I was visiting in a home one day when the six-year-old granddaughter who lived with her grandparents arrived home from school. Her mother had died when she was only three. It was a hard time for the child. I had gotten to know the grandma and really liked her, which was why I was so surprised when I saw her interaction with her granddaughter. From the moment the girl opened the door, her grandma was on her case. There was one put-down after another for this little girl. Before she knew what was happening, she was sent to her room to stay there the rest of the afternoon. I know the grandma loved her, but it must have been hard for her granddaughter to sense that at all. The little girl is all grown up now. I hope she has found better ways to parent her own children.
I once read that the first four minutes of every encounter are the most important. In those first four minutes the questions: “Do you still care about me? Do you accept me? Am I important to you?” find an answer in our words and expressions. What we do in those four minutes sets the tone of the remainder of our time together. It takes that long to reassure ourselves and the other that our relationship is still OK. This is even more important when the one we are greeting is going through a period of grief, loss, or an otherwise difficult time.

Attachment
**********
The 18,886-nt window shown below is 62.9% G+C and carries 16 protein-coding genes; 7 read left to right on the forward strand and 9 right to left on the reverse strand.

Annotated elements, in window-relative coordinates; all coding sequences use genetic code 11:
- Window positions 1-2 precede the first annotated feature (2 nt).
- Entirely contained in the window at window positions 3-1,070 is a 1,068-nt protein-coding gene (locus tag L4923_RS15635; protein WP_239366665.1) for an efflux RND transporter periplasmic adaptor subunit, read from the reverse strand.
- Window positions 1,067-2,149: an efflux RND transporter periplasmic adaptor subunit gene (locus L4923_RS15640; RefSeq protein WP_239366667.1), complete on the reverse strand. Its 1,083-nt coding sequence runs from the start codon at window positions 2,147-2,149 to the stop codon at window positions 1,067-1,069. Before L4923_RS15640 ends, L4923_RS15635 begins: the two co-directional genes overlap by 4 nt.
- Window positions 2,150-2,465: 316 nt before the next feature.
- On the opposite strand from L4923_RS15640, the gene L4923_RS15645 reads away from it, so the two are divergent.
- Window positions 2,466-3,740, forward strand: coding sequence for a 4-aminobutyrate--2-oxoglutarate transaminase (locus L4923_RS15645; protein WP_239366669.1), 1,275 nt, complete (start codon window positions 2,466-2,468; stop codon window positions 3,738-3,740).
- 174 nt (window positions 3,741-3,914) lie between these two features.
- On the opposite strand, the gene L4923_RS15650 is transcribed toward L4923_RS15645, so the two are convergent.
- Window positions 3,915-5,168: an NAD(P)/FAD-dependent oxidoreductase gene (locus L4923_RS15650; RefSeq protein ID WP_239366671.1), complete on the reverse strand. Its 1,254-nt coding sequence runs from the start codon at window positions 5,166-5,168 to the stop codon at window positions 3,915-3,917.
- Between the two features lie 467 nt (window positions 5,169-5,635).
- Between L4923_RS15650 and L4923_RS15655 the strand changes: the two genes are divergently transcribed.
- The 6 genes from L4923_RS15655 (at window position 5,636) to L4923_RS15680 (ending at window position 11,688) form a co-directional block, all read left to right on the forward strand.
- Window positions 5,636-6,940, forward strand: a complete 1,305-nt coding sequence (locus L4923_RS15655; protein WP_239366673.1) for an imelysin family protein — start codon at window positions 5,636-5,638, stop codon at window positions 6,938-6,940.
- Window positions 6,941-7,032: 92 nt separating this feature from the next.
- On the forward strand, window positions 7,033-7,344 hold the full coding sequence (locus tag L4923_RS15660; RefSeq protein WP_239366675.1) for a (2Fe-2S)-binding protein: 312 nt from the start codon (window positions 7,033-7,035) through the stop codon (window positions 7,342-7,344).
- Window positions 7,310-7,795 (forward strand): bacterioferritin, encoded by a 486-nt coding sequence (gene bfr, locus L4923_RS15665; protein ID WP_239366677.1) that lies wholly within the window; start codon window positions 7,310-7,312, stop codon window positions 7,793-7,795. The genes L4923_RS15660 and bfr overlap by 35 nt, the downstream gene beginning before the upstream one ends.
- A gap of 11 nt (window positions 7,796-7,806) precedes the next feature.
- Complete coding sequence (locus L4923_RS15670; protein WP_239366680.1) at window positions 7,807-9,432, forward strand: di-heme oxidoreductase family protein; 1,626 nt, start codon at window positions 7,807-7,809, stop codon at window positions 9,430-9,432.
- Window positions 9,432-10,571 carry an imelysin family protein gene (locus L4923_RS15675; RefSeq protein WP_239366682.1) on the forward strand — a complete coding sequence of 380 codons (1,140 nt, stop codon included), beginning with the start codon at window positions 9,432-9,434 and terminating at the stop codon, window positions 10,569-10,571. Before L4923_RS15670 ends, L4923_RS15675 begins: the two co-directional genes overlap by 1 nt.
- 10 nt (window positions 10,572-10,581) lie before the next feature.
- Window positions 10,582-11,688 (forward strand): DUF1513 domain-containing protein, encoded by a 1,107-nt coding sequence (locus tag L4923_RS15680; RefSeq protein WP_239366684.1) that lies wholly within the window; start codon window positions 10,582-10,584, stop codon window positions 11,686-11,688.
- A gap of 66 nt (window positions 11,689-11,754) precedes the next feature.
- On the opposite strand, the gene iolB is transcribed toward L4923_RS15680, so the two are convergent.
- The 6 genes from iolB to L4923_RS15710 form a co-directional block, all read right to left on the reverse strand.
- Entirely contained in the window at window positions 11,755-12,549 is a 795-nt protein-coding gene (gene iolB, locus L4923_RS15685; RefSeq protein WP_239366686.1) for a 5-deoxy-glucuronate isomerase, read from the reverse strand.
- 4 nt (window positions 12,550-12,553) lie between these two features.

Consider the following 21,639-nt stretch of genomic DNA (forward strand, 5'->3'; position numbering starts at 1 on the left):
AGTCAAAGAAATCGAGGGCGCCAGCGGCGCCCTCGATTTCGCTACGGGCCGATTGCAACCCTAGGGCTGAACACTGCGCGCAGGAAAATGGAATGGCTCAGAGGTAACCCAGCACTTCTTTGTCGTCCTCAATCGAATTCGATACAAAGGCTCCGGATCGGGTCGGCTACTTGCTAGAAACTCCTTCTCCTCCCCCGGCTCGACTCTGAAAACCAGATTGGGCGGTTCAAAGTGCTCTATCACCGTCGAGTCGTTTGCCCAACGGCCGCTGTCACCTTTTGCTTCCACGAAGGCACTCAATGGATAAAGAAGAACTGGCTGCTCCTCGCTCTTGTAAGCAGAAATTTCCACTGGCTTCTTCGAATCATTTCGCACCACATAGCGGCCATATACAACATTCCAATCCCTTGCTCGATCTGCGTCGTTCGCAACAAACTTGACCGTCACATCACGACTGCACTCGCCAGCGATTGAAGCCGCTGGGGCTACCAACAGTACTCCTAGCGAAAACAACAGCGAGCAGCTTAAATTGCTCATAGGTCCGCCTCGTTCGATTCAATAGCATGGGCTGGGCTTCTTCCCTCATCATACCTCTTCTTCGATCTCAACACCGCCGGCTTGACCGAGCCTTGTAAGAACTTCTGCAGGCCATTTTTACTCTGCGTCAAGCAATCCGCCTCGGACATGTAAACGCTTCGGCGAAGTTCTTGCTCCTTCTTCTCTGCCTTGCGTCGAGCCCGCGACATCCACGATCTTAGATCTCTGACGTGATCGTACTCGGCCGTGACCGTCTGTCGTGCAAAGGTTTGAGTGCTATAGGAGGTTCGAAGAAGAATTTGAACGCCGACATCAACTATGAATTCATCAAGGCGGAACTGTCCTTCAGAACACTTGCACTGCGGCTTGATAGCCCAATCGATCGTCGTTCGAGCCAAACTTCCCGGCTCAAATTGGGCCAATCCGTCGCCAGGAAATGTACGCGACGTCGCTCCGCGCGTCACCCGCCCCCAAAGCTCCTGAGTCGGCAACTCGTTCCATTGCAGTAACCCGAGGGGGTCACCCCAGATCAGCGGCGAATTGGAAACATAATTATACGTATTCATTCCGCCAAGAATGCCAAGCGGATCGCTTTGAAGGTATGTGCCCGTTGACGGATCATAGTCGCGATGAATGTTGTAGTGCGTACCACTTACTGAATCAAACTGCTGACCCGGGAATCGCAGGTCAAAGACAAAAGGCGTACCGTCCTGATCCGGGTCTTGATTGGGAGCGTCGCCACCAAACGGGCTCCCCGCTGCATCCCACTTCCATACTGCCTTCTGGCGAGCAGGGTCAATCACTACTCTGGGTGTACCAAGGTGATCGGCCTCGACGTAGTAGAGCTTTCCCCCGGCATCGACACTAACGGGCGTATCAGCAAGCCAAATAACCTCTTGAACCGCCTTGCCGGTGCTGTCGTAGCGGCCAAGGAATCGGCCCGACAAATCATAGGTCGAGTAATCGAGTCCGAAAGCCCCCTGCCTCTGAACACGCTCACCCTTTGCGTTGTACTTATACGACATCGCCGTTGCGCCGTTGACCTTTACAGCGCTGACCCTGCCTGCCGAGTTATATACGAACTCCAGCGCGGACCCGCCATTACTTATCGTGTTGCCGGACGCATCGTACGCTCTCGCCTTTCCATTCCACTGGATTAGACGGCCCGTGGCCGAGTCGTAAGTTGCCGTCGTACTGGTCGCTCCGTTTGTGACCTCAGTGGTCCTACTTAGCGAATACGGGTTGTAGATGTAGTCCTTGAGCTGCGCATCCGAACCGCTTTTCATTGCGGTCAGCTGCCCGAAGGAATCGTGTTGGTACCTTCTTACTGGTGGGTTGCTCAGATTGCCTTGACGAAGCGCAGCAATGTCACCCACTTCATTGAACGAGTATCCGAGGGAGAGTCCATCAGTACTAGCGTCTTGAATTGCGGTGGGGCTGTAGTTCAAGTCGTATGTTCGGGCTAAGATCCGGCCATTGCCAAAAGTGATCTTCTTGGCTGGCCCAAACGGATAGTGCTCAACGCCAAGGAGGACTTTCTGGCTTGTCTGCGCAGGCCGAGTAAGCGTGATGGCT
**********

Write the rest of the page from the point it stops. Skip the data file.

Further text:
It is essential that during those four minutes that words that are affirming and encouraging are said, to avoid giving the wrong message. When the first words to a child are, “Did you get your chores done?” or “Take off that good shirt.” Or the first words to a spouse are. “You never . . . All you ever do is . . . ” your relationship suffers. Each of us needs to know that we are loved. Each of us craves affirmation . . . what otherwise has to be said, can wait four minutes.
Take a look at those troubled relationships. How often do you begin an encounter with, “Why didn’t you . . . ?” or “How come you . . . ?” Or, “I don’t like the way you . . .” How many times does that strained relationship become even more strained as blaming words are dumped on someone else? Do your words or actions indicate that you care about that someone? We can never change other people. What we can do is change ourselves.
Try out the four minute rule. See what it does in some overly stressed relationships. The mark of any true Christian community or Christian family is seen in the love and respect members have for one another. The Biblical book of Acts tells us that the early Christians were known by their caring relationships. It was said of them, “See how they love one another.”